Great Owl Crochet-Along - Getting Started
We'll be getting started with the Great Owl Crochet-Along in a couple days here, so I thought I'd talk a little bit about the pattern and how I get started on an amigurumi project.
If you've already peeked at the pattern, you know that I don't use the fabled "magic ring" technique to begin my rounds. Some of you may be wondering "why" -- and perhaps more importantly -- "what's the difference?"
I'll start out with why...
A lot of amigurumi patterns out there simply tell you to start by single crocheting 2-8 stitches into a magic ring. No explanation as to what a magic ring is, how to do it, or even where to learn more about it. When I first started making amigurumi, I can't even begin to tell you how frustrating this was to me. And then I found Tiny Yarn Animals by Tamie Snow and realized that a good pattern doesn't have to start out with a confusing technique.
Now for the nitty gritty -- what's the difference?
There are some trade-offs between the way I start my amigurumi and using the magic ring. As I've already mentioned, "CH 2 and SC 6 times in second CH from hook" just comes out a lot clearer for someone who hasn't had a lot of experience in amigurumi. That, and I have always figured that if a person did know how to use a magic ring and preferred that technique, they would know enough about how to substitute it in the pattern.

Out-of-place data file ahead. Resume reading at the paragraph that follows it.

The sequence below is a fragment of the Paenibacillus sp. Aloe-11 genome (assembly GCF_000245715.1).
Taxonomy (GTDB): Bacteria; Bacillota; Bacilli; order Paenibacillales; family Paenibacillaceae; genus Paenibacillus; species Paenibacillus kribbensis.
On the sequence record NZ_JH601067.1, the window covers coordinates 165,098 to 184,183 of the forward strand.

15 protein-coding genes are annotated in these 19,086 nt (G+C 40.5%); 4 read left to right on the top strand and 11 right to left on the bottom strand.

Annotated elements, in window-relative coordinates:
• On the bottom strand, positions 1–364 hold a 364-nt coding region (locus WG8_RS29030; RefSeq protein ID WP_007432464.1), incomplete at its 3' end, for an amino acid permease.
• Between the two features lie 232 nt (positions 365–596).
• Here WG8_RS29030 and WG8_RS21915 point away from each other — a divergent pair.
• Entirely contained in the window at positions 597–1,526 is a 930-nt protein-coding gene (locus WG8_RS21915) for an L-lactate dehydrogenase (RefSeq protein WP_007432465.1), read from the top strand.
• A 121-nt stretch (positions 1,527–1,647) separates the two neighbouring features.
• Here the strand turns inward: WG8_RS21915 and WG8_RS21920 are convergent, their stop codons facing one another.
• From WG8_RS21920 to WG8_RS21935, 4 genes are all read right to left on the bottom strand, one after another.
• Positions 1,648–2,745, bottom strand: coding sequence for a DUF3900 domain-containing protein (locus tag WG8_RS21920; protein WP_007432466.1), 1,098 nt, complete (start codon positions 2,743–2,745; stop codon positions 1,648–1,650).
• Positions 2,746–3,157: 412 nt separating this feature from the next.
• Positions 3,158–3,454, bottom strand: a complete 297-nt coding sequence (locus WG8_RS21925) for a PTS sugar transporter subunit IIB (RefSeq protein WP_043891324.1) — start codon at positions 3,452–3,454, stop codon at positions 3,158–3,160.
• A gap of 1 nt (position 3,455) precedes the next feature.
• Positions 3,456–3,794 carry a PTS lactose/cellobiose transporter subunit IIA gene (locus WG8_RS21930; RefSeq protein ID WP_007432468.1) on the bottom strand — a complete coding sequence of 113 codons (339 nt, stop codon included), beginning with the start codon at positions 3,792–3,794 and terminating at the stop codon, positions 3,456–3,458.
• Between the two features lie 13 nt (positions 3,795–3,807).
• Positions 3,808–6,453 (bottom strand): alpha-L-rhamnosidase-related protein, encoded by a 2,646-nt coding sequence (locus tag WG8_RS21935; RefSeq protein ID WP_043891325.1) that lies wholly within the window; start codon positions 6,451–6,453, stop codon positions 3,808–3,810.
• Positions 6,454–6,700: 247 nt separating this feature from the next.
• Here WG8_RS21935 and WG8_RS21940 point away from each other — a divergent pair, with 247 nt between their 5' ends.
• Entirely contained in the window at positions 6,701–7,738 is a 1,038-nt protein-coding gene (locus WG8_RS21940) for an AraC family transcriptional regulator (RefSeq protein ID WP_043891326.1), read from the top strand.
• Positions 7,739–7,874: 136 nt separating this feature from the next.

That said, you are losing a little of the flexibility built into the magic ring technique. The beauty of the magic ring is that your work area for the first round can be as big or small as you like. Check out this example I found on YarnTomato.com:
See all the space she has in the middle? She can easily add lots of stitches to the first round without straining her fingers or her eyes. But, once she's finished adding her stitches for the first round, she just pulls the free tail and cinches everything up nicely. You can check out the whole tutorial on CrochetMe if you want to see how it works out.
With the chain technique I prefer to use in my patterns, you're instead putting all of your first round stitches into a chain stitch. If you've got a lot of stitches to add, that can get pretty crowed. Luckily, most amigurumi patterns only start with 4-8 stitches in round 1, so I think the crowd is manageable.
So, what does it all mean?
In the end, how you start your owl is up to you. You can go with the chain technique in the pattern or the magic ring. If you would like to try the magic ring, I found a fantastic video tutorial on HookAnd Needles.com. And, I think everyone would love to hear comments from "magic ringers" as to how this technique improves the amigurumi-making process -- so be sure to add your thoughts to the comments!